5. Emily says

    My library had to be packed up at the end of the school year due to tornado damage earlier this spring. I now have a blank slate (yay! because I inherited a slight mess a few years ago), but I’m at a loss as to where to start when I unpack boxes. Any suggestions would be helpful.


  6. Nicole says

    I have all my series shelved with the regular fiction books, but I put the series in baskets & typed the complete series & copyright dates on colored paper & laminated each before attaching. It breaks up the look of the shelves because those books are front facing & the labels will help students know the next book in the series.

      • Kathy Cowell says

        I, too, have done this, but I don’t worry about keeping them in any certain order in the baskets. I use various sizes depending on the serie’s size. Graphic novels are kept separate in their own display case. I weed as I organize. Smaller series I stand on the shelf where they go for those mannequin shoppers. I also try to stand a duplicate on the top shelf to help students find the series.

    • Nicole says

      I have photos I was going to post, but I am not seeing how to do that. My baskets are just cheap Dollar General baskets – the small baskets were 2/$1 and the large baskets were 1//$1. It has helped my circulation a ton! The students love it, but some long time teachers are not very happy about the change, but they are slowly adjusting. :)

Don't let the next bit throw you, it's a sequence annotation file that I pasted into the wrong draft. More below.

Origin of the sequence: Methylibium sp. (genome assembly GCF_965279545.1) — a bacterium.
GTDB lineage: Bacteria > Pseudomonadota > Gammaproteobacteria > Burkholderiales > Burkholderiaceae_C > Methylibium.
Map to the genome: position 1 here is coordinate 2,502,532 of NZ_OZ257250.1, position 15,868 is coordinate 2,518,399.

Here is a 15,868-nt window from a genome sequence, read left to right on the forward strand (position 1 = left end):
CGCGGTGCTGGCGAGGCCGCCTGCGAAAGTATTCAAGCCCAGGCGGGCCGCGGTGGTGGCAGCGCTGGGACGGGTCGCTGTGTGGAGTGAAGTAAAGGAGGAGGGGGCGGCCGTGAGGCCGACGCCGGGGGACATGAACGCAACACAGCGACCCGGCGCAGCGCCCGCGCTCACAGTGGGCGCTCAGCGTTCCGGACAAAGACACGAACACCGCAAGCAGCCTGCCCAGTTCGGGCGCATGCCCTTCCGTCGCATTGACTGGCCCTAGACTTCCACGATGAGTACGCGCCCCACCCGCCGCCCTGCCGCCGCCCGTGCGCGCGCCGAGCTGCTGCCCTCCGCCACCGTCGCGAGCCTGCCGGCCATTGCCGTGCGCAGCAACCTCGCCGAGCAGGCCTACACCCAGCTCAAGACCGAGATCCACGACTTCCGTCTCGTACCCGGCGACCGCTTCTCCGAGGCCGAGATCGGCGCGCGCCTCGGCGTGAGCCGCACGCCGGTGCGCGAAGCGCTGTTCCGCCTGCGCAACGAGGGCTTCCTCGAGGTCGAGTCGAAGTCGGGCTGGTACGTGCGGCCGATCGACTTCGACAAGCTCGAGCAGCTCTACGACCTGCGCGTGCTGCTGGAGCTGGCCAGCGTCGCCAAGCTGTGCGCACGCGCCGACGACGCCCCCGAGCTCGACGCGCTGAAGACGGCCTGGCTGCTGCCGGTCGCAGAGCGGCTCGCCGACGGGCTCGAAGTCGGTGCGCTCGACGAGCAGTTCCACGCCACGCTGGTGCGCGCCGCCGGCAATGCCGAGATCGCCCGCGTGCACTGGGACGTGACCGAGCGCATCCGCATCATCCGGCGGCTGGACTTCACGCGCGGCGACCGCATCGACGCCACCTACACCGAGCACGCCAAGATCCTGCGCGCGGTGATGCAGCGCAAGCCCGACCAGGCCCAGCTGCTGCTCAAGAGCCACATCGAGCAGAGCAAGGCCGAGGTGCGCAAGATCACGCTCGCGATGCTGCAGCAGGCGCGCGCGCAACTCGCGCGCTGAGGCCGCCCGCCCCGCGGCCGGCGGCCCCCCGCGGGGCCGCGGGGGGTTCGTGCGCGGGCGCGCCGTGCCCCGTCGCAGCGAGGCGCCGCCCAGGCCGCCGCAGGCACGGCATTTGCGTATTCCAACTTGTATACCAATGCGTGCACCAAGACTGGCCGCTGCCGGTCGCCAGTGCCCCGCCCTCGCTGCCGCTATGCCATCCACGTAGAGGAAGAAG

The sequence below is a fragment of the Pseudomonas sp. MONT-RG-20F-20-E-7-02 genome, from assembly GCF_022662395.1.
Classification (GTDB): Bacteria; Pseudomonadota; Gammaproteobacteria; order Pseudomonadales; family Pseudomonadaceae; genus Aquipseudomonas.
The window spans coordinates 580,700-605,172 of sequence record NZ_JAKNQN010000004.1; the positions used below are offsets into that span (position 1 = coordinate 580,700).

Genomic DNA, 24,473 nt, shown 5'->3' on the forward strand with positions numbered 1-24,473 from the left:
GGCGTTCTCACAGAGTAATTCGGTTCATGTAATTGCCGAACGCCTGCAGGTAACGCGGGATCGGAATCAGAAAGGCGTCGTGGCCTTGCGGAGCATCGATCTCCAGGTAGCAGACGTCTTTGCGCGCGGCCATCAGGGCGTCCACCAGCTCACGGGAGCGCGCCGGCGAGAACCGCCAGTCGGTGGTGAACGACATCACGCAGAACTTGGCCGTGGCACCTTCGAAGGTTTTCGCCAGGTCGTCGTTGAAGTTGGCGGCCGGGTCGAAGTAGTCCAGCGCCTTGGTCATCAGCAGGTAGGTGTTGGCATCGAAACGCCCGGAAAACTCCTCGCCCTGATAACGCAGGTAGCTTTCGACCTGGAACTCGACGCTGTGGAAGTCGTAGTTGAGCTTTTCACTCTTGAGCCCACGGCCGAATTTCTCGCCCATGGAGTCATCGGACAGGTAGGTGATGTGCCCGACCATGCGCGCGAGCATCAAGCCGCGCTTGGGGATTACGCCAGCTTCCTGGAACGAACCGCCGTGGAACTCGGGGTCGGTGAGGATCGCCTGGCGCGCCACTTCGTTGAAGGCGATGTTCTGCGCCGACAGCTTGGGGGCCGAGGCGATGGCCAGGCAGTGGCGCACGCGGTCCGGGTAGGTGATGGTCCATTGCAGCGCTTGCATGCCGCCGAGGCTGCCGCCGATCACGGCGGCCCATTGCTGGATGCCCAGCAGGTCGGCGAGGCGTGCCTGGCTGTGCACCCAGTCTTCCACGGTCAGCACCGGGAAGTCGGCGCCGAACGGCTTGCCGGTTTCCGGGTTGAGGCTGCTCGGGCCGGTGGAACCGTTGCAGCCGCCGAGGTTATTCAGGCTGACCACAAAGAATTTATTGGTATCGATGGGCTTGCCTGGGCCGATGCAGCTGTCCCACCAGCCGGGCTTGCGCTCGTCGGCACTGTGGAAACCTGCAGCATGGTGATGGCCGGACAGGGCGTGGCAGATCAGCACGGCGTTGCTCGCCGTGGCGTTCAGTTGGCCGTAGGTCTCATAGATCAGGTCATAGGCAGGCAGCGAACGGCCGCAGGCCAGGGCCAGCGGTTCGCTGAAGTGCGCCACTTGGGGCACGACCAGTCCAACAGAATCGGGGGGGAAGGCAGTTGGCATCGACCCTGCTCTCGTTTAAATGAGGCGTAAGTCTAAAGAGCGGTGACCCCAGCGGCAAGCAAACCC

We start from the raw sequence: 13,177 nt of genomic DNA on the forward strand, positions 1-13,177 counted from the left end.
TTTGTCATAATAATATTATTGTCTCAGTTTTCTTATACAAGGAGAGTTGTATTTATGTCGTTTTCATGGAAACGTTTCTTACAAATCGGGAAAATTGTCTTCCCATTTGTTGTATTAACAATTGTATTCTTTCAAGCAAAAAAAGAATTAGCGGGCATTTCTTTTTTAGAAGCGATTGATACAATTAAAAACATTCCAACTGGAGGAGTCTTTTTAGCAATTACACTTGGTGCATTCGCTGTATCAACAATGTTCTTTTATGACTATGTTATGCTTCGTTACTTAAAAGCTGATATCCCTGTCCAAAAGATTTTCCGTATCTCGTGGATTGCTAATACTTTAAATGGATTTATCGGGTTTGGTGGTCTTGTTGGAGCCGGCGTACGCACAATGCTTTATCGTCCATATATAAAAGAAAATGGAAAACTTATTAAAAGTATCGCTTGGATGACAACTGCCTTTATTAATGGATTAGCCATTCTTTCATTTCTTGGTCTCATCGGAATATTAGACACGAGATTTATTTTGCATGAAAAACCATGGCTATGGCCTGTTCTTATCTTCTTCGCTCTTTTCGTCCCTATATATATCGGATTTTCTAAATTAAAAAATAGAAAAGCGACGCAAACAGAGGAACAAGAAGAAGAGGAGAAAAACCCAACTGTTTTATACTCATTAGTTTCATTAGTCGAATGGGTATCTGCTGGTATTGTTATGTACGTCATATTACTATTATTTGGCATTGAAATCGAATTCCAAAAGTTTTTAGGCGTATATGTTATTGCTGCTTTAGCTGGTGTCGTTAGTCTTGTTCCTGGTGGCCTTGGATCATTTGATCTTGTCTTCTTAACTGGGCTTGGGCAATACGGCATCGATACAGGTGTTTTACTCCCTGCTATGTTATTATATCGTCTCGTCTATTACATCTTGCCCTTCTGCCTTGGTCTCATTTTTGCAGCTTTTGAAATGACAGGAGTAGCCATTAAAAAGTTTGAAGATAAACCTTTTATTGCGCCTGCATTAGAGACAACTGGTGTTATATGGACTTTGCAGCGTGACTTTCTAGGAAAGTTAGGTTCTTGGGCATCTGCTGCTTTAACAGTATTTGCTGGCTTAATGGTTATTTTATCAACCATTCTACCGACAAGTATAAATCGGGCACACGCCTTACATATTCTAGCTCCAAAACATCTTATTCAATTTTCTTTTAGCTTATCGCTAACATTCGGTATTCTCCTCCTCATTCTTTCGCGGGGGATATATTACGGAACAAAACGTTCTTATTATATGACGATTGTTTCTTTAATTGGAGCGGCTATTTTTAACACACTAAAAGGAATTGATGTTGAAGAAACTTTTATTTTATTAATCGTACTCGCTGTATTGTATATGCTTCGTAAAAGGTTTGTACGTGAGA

7. Julie Herr says

    I have a question about grouping books by series. We have pulled off the series books but have grouped them by the name of the series instead of the author. It makes it much easier for the kids to find. However, we are at a loss in terms of what to do when an author has more than one series i.e. Rick Riordan. We are a public school library run by parent volunteers. Any suggestions are appreciated. Thanks!

  8. Tess Hoverman says

    We have sorted out 90 shelves of series books, 3 complete rows. The kids love having them numbered. We have used a simple label printer like P-Touch to print out numbers which I place on top of the spine. As our series collection has grown, we ordered extra colors so that we keep series subsets together yet tell them apart.
    For example, Geronimo Stilton is very popular, but there are Cavemice, Spacemice, Thea Stilton, Creppella, Graphic Novels and more. The main series is numbered with a white label, blue for Thea, green for Spacemice, Yellow for Creepella. When I ran out of colors, I repeat with a 01, 02, etc.